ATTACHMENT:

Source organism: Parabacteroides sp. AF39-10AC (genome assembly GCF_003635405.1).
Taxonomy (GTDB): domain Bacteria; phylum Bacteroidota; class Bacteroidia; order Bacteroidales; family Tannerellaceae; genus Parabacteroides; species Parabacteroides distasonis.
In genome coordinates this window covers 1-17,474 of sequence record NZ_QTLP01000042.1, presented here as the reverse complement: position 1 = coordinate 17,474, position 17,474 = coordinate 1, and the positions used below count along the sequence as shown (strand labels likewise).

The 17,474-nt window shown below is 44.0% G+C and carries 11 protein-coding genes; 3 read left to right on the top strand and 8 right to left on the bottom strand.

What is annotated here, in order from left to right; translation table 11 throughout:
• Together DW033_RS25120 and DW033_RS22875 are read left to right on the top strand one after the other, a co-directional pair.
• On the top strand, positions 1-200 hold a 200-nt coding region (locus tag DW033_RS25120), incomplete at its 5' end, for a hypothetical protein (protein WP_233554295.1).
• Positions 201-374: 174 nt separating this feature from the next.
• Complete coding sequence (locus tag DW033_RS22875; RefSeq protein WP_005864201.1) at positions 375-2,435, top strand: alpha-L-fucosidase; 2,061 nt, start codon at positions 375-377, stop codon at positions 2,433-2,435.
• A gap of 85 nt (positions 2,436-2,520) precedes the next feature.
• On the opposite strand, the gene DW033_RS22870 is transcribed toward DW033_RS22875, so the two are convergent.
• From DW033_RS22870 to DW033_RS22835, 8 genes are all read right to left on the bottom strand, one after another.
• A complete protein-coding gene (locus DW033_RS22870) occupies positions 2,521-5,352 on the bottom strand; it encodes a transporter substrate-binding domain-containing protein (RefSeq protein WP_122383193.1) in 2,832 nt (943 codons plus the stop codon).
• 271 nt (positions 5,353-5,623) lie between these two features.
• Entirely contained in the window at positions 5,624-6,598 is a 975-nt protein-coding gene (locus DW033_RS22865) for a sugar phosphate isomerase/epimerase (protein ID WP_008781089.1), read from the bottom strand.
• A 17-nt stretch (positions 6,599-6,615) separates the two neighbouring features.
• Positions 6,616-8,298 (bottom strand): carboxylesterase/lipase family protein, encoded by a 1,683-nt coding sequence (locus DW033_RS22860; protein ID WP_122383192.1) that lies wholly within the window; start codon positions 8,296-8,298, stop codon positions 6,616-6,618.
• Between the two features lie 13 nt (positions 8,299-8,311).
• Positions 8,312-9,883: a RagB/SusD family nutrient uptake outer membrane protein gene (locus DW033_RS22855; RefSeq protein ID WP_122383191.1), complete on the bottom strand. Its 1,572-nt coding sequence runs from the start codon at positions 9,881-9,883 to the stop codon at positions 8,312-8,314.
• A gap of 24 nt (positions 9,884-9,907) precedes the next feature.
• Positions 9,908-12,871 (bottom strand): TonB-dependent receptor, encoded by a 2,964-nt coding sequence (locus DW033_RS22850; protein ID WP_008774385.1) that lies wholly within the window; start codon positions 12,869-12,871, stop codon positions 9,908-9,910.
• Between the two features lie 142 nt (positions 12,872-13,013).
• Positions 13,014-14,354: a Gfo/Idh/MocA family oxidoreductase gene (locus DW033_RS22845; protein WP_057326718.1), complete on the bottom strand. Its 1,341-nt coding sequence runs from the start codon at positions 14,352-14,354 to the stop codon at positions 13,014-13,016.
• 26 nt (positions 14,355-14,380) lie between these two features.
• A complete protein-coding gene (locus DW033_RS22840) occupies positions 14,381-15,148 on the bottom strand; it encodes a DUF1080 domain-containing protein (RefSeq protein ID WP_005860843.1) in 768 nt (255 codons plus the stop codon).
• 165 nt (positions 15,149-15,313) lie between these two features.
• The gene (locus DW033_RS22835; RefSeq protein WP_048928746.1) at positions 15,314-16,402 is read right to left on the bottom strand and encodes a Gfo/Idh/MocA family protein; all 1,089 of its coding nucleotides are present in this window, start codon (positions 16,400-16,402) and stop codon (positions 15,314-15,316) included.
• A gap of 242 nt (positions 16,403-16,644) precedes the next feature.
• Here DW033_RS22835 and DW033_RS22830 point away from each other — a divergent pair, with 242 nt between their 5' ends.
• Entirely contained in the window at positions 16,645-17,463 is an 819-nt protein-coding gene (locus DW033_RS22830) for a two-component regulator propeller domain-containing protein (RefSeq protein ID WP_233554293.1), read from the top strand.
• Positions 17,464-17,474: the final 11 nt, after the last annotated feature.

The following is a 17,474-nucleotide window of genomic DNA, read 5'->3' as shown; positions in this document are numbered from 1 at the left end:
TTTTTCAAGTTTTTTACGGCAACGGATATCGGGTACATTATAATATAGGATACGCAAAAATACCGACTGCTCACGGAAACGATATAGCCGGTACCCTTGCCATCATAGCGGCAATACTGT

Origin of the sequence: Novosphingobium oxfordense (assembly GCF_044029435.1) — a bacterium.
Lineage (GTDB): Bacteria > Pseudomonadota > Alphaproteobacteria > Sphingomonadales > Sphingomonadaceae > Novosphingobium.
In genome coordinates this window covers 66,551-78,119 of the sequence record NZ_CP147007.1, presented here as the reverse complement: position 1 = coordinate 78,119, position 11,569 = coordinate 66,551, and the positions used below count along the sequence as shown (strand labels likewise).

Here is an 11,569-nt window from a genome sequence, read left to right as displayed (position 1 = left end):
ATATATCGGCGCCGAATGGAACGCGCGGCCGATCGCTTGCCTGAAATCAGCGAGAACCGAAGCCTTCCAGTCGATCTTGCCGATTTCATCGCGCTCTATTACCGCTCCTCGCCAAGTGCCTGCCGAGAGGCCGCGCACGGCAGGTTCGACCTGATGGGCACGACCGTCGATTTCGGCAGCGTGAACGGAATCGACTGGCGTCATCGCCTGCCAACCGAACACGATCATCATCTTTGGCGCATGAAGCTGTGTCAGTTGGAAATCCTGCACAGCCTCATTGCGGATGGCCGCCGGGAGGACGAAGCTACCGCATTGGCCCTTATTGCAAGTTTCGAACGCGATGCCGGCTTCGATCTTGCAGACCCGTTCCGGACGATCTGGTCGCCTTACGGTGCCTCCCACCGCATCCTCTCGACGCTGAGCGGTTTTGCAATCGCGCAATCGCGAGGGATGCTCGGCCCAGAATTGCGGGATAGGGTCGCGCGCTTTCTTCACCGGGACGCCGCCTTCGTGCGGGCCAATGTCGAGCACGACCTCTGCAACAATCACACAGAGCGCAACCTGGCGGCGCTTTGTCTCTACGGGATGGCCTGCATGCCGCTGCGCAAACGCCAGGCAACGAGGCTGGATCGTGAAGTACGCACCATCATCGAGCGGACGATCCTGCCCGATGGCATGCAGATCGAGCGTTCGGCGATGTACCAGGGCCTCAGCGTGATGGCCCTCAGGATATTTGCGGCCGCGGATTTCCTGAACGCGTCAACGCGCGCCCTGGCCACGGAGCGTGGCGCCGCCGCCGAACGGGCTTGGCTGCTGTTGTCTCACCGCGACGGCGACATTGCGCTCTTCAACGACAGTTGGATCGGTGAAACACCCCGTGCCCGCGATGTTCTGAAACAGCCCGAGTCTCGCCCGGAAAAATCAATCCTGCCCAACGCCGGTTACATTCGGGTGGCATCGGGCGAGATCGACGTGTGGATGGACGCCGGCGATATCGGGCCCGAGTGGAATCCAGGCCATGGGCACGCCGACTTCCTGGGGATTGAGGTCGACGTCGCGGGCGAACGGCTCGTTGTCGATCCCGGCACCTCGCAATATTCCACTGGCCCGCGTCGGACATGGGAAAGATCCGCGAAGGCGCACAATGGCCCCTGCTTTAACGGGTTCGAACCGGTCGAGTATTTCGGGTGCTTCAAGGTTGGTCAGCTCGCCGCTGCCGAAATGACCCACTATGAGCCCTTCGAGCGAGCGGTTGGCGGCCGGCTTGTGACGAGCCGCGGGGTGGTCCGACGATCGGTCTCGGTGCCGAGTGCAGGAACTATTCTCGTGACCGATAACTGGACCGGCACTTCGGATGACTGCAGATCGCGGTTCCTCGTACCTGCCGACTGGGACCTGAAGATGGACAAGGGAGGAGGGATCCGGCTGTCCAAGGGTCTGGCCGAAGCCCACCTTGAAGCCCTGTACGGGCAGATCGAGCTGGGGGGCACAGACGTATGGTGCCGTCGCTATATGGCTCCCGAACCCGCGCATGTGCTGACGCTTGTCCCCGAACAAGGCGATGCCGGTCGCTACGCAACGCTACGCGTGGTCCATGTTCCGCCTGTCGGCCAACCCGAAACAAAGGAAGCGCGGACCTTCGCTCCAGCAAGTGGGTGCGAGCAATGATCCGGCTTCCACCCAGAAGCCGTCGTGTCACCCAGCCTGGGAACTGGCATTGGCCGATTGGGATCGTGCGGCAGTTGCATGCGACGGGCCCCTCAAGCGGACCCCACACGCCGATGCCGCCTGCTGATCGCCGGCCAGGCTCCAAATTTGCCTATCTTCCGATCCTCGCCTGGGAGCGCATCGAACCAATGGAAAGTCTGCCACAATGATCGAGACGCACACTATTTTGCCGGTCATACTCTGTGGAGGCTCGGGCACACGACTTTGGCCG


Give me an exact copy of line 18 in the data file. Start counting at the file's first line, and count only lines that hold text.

• Between the two features lie 13 nt (positions 8,299-8,311).